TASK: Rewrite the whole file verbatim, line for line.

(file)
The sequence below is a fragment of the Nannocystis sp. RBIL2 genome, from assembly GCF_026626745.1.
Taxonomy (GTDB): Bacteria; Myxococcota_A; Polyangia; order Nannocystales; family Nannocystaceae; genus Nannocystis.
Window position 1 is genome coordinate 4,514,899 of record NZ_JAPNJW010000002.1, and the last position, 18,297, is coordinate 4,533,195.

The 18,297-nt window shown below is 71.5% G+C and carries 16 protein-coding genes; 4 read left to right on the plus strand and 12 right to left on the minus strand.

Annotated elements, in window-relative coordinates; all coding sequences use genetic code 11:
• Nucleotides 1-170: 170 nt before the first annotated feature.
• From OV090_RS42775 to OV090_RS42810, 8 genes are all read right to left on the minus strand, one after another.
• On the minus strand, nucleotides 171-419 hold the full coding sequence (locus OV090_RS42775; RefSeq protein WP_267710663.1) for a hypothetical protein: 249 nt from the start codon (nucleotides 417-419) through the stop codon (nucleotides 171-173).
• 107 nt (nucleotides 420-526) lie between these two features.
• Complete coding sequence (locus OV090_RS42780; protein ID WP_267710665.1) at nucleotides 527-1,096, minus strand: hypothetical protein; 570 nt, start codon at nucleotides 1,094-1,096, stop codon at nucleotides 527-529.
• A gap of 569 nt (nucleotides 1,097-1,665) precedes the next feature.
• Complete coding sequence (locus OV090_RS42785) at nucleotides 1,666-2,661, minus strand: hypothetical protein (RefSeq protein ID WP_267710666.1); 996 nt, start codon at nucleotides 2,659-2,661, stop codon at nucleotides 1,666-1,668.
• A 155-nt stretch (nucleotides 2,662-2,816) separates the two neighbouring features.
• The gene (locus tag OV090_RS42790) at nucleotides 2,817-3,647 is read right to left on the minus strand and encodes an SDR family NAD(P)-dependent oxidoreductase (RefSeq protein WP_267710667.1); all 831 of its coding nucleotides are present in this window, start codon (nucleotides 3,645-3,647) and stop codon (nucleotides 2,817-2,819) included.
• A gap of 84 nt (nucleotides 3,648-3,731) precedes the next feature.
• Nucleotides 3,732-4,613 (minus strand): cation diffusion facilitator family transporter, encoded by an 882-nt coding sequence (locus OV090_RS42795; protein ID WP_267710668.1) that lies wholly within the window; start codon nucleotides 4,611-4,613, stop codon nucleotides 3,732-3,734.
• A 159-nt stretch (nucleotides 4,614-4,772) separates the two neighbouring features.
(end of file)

The sequence below is a fragment of the Nannocystis sp. RBIL2 genome, from assembly GCF_026626745.1.
Taxonomy (GTDB): Bacteria; Myxococcota_A; Polyangia; order Nannocystales; family Nannocystaceae; genus Nannocystis.
Window position 1 is genome coordinate 4,514,899 of record NZ_JAPNJW010000002.1, and the last position, 18,297, is coordinate 4,533,195.

The 18,297-nt window shown below is 71.5% G+C and carries 16 protein-coding genes; 4 read left to right on the plus strand and 12 right to left on the minus strand.

Annotated elements, in window-relative coordinates; all coding sequences use genetic code 11:
• Nucleotides 1-170: 170 nt before the first annotated feature.
• From OV090_RS42775 to OV090_RS42810, 8 genes are all read right to left on the minus strand, one after another.
• On the minus strand, nucleotides 171-419 hold the full coding sequence (locus OV090_RS42775; RefSeq protein WP_267710663.1) for a hypothetical protein: 249 nt from the start codon (nucleotides 417-419) through the stop codon (nucleotides 171-173).
• 107 nt (nucleotides 420-526) lie between these two features.
• Complete coding sequence (locus OV090_RS42780; protein ID WP_267710665.1) at nucleotides 527-1,096, minus strand: hypothetical protein; 570 nt, start codon at nucleotides 1,094-1,096, stop codon at nucleotides 527-529.
• A gap of 569 nt (nucleotides 1,097-1,665) precedes the next feature.
• Complete coding sequence (locus OV090_RS42785) at nucleotides 1,666-2,661, minus strand: hypothetical protein (RefSeq protein ID WP_267710666.1); 996 nt, start codon at nucleotides 2,659-2,661, stop codon at nucleotides 1,666-1,668.
• A 155-nt stretch (nucleotides 2,662-2,816) separates the two neighbouring features.
• The gene (locus tag OV090_RS42790) at nucleotides 2,817-3,647 is read right to left on the minus strand and encodes an SDR family NAD(P)-dependent oxidoreductase (RefSeq protein WP_267710667.1); all 831 of its coding nucleotides are present in this window, start codon (nucleotides 3,645-3,647) and stop codon (nucleotides 2,817-2,819) included.
• A gap of 84 nt (nucleotides 3,648-3,731) precedes the next feature.
• Nucleotides 3,732-4,613 (minus strand): cation diffusion facilitator family transporter, encoded by an 882-nt coding sequence (locus OV090_RS42795; protein ID WP_267710668.1) that lies wholly within the window; start codon nucleotides 4,611-4,613, stop codon nucleotides 3,732-3,734.
• A 159-nt stretch (nucleotides 4,614-4,772) separates the two neighbouring features.